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British Bombings in Syria

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With the Syrian conflict still ongoing, Features Columnist Thea Osborne looks at the implications of the first British suicide bomber in Syria.

On 6 February 2014, a British man, Abdul Waheed Majid, is believed to have carried out a suicide bombing against a jail in Aleppo. He had been in Syria for a few weeks having left his home in Crawley, West Sussex in order to go and carry out ‘humanitarian work’ in Syria.

Aleppo, Syria Image credits: guido camici
Aleppo, Syria
Image credits: guido camici

Such direct involvement of a British citizen in not just the Syrian conflict, but in the work carried out by violent, extremist jihadist groups (in this case it is still unclear as to whether ISIS or Jahbat Al-Nusra were responsible) has caused increasing concern amongst British security forces about the impact of the ongoing Syrian civil war on British security. Despite the numerous bombings that have taken place in the last three years and over 100,000 deaths, such clear action of a British citizen brings the conflict a little uncomfortably close to home for British security services.

41-year-old Majid worked for the Highways Agency and had previous links to UK terrorists who were jailed in 2007. He also studied under the radical preacher Omar Bakri Muhammad. Neighbours in Crawley, however, seemed shocked by the news and describe Majid as a normal guy loved by his friends and family. The key question for the UK security services must be why it is that someone with a home, family and employment in the United Kingdom would choose to travel to Syria in order to kill themselves in the name of jihad.

There are thought to be a few hundred British nationals currently fighting in Syria, which is the number one destination for jihadist fighters at the moment. In the long run the danger is of radicalised foreign fighters returning to their homes and wishing to carry out attacks. James Brokenshire, the recently appointed Immigration Minister, told the BBC that the hundreds of Britons who have taken up arms in the conflict is a growing concern and that the potential threat from Syria will last for years to come. He has urged people to donate and is opposed to travel there for humanitarian purposes due to the danger of getting caught up in the jihadi networks on the ground and has said that restrictions should be placed on people travelling to Syria.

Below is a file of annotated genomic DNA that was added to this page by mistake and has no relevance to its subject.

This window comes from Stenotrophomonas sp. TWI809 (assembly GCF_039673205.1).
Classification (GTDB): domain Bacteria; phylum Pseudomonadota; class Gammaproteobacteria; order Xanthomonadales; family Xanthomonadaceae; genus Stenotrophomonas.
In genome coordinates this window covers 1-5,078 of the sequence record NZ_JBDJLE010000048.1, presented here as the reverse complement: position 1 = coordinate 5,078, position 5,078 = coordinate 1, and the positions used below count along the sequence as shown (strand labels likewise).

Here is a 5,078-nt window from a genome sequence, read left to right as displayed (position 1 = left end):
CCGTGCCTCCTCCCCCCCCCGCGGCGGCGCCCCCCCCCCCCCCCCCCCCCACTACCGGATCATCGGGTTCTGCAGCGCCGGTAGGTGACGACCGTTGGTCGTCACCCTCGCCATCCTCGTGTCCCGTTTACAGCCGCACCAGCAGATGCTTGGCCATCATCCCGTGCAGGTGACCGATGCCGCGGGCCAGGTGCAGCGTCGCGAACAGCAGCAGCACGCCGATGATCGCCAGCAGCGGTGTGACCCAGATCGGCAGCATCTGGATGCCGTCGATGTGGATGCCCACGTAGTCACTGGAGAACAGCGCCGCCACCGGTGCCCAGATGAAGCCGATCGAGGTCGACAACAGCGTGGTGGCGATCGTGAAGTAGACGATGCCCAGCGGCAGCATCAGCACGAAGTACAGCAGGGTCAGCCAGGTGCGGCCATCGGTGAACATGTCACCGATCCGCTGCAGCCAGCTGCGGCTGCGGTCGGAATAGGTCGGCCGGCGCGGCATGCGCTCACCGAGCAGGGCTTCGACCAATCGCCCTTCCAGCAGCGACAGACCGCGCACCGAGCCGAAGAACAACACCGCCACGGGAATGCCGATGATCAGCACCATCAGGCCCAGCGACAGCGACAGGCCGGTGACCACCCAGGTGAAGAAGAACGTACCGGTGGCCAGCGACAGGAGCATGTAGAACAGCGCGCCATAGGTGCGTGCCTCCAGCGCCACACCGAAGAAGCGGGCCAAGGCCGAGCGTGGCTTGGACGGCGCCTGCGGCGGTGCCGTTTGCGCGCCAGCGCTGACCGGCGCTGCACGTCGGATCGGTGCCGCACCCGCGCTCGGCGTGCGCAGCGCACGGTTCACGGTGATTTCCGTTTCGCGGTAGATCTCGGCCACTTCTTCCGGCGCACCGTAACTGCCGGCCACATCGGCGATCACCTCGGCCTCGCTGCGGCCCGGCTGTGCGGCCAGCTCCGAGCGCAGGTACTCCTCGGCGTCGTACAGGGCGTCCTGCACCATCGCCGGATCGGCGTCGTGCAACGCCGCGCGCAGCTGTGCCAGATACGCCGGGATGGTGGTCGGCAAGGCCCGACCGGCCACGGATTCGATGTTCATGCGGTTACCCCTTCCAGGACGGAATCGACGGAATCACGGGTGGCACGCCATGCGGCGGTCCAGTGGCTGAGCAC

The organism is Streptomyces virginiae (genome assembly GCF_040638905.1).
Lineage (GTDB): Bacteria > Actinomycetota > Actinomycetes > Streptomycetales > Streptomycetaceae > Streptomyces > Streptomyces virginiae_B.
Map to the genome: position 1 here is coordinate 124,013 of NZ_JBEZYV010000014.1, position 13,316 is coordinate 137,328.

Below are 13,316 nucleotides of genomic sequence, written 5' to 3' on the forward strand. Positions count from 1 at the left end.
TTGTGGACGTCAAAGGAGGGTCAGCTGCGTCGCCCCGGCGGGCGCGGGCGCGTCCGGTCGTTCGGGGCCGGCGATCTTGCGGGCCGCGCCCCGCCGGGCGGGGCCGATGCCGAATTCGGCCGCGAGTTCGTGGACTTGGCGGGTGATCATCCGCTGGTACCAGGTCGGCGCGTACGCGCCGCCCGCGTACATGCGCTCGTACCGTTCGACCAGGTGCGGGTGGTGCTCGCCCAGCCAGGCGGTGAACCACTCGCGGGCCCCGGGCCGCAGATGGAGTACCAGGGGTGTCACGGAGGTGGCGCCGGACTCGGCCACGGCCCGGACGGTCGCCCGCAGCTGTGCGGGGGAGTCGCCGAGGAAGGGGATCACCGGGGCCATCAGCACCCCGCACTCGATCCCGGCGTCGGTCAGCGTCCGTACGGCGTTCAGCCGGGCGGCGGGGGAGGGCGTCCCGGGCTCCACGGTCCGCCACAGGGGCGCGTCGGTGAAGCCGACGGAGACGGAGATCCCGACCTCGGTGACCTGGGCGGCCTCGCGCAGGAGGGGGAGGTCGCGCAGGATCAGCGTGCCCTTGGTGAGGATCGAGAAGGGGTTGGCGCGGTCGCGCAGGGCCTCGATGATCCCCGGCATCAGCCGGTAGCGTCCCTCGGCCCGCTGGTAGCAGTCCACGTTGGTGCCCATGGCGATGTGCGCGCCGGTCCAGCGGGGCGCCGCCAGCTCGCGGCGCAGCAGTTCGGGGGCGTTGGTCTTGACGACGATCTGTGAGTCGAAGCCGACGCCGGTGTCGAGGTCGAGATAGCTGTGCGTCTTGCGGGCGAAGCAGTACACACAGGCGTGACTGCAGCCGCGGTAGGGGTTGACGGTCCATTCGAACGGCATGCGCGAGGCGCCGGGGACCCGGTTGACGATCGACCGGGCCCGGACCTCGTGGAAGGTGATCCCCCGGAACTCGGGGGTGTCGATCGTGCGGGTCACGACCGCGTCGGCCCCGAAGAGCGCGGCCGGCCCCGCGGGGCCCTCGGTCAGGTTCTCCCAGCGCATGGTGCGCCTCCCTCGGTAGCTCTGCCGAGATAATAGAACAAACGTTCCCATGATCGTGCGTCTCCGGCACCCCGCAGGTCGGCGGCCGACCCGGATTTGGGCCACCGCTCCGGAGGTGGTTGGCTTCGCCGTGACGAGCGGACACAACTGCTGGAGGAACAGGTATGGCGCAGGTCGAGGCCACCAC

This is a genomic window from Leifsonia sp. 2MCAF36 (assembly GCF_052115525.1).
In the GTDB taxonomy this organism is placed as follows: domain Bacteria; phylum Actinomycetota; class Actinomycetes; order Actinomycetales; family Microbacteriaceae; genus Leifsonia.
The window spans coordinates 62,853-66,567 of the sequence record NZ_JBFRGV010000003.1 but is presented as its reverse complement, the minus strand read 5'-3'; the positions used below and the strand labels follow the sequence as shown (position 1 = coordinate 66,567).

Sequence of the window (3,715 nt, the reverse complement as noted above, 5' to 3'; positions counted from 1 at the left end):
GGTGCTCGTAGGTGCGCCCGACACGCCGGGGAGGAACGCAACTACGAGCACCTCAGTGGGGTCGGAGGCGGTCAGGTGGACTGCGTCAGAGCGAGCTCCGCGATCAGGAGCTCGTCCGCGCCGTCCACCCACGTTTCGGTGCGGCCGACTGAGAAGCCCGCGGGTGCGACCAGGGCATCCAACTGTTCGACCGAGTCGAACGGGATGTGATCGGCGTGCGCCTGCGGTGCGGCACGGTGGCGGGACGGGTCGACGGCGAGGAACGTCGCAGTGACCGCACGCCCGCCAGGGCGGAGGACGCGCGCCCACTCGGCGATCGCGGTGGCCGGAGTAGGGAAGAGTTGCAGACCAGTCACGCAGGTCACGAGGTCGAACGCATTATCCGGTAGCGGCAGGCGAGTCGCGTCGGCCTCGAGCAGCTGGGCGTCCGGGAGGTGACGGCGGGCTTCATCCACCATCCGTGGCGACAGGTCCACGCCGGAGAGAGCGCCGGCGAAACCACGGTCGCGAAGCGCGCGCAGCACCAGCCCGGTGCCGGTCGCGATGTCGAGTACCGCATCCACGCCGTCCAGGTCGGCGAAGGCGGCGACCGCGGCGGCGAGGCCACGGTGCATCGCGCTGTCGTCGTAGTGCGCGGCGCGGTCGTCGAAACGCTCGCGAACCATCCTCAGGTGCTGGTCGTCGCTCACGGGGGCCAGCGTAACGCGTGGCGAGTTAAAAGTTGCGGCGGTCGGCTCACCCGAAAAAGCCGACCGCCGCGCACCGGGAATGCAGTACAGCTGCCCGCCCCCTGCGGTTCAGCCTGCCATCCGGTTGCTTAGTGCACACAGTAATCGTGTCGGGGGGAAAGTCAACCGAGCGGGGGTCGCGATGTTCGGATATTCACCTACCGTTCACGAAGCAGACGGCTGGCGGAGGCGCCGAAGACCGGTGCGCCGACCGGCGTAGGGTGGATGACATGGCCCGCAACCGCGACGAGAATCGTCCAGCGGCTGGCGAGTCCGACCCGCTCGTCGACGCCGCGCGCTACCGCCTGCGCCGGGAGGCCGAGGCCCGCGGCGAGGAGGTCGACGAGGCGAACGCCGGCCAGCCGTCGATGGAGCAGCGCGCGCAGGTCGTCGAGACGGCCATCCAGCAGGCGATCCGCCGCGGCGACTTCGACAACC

A video was realised by Jahbat Al-Nusra in which Majid is shown standing, surrounded by armed Islamist fighters, next to the armoured truck which he later drove into the Aleppo prison. Within the video he says that he does not have a final message as he is “not a very good speaker” and the message “should come from the heart”. The father of three enabled about 300 jailed extremist fighters to escape in his final act and has been hailed as a hero on jihadi websites.

His legacy, though, is also one of fear, upset and confusion. His family and neighbours, who thought his travel was for ‘humanitarian purposes’ have been left feeling embarrassed, betrayed and shell shocked. The British security force are scrambling for answers while the western international community as a whole is made to confront the reality that the brutal and disastrous Syrian civil war can no longer be considered as simply a national or even regional conflict; as it continues the wider implications are increasingly impossible to predict for potential radicalisation and international security.

Thea Osborne, Online Features Columnist

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